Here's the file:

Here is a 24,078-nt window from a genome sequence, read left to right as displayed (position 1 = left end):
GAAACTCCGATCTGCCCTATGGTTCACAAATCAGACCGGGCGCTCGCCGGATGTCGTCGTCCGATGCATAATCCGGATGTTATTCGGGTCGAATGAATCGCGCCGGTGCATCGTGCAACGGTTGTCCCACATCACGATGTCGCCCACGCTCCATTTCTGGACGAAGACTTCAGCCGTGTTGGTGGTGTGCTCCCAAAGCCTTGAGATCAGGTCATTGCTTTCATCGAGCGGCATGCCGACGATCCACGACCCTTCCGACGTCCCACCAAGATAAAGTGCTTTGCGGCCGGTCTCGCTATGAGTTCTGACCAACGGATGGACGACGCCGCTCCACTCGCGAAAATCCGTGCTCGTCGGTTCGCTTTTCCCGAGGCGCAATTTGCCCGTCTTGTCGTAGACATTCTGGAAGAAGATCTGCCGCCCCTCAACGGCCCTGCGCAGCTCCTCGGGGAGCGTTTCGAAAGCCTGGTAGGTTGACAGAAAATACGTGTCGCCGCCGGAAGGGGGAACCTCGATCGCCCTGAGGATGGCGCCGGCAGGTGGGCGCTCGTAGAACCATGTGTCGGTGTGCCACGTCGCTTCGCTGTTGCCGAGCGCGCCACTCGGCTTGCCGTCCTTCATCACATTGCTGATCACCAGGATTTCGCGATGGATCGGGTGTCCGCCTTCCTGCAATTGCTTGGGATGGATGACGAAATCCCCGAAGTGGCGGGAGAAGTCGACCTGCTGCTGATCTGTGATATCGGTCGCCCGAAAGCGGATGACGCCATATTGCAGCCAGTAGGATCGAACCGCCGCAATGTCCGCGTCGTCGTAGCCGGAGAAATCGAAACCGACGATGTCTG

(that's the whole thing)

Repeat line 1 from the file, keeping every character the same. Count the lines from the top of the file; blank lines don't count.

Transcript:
Here is a 24,078-nt window from a genome sequence, read left to right as displayed (position 1 = left end):